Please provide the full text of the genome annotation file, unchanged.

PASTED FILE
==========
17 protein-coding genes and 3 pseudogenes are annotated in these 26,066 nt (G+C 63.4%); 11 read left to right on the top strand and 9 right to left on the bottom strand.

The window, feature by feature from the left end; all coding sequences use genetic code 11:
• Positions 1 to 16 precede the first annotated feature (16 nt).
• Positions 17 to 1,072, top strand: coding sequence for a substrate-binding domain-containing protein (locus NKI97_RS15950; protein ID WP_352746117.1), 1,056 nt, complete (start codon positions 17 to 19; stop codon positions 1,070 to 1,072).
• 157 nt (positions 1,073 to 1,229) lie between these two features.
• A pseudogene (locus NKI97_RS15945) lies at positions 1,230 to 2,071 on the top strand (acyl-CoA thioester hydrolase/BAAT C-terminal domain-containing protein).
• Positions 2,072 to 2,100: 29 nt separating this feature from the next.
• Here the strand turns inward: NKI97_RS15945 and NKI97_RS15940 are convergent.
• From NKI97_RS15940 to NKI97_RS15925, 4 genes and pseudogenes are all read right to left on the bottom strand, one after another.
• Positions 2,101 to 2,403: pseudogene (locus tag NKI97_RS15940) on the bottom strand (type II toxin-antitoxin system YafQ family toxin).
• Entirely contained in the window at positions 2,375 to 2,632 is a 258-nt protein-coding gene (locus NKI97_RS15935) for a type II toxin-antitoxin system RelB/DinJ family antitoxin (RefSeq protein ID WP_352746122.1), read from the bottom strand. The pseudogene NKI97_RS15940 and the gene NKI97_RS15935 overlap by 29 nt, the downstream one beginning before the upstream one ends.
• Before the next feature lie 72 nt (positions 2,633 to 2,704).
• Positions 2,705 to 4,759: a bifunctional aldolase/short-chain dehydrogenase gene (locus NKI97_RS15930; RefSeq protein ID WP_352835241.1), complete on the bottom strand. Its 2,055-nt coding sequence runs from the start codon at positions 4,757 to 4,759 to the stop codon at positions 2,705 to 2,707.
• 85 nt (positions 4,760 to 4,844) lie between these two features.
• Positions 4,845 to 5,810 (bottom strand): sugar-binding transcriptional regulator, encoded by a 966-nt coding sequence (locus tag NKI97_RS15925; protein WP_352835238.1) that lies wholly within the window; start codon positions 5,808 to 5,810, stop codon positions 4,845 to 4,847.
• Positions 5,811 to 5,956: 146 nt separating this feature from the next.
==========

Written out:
17 protein-coding genes and 3 pseudogenes are annotated in these 26,066 nt (G+C 63.4%); 11 read left to right on the top strand and 9 right to left on the bottom strand.

The window, feature by feature from the left end; all coding sequences use genetic code 11:
• Positions 1 to 16 precede the first annotated feature (16 nt).
• Positions 17 to 1,072, top strand: coding sequence for a substrate-binding domain-containing protein (locus NKI97_RS15950; protein ID WP_352746117.1), 1,056 nt, complete (start codon positions 17 to 19; stop codon positions 1,070 to 1,072).
• 157 nt (positions 1,073 to 1,229) lie between these two features.
• A pseudogene (locus NKI97_RS15945) lies at positions 1,230 to 2,071 on the top strand (acyl-CoA thioester hydrolase/BAAT C-terminal domain-containing protein).
• Positions 2,072 to 2,100: 29 nt separating this feature from the next.
• Here the strand turns inward: NKI97_RS15945 and NKI97_RS15940 are convergent.
• From NKI97_RS15940 to NKI97_RS15925, 4 genes and pseudogenes are all read right to left on the bottom strand, one after another.
• Positions 2,101 to 2,403: pseudogene (locus tag NKI97_RS15940) on the bottom strand (type II toxin-antitoxin system YafQ family toxin).
• Entirely contained in the window at positions 2,375 to 2,632 is a 258-nt protein-coding gene (locus NKI97_RS15935) for a type II toxin-antitoxin system RelB/DinJ family antitoxin (RefSeq protein ID WP_352746122.1), read from the bottom strand. The pseudogene NKI97_RS15940 and the gene NKI97_RS15935 overlap by 29 nt, the downstream one beginning before the upstream one ends.
• Before the next feature lie 72 nt (positions 2,633 to 2,704).
• Positions 2,705 to 4,759: a bifunctional aldolase/short-chain dehydrogenase gene (locus NKI97_RS15930; RefSeq protein ID WP_352835241.1), complete on the bottom strand. Its 2,055-nt coding sequence runs from the start codon at positions 4,757 to 4,759 to the stop codon at positions 2,705 to 2,707.
• 85 nt (positions 4,760 to 4,844) lie between these two features.
• Positions 4,845 to 5,810 (bottom strand): sugar-binding transcriptional regulator, encoded by a 966-nt coding sequence (locus tag NKI97_RS15925; protein WP_352835238.1) that lies wholly within the window; start codon positions 5,808 to 5,810, stop codon positions 4,845 to 4,847.
• Positions 5,811 to 5,956: 146 nt separating this feature from the next.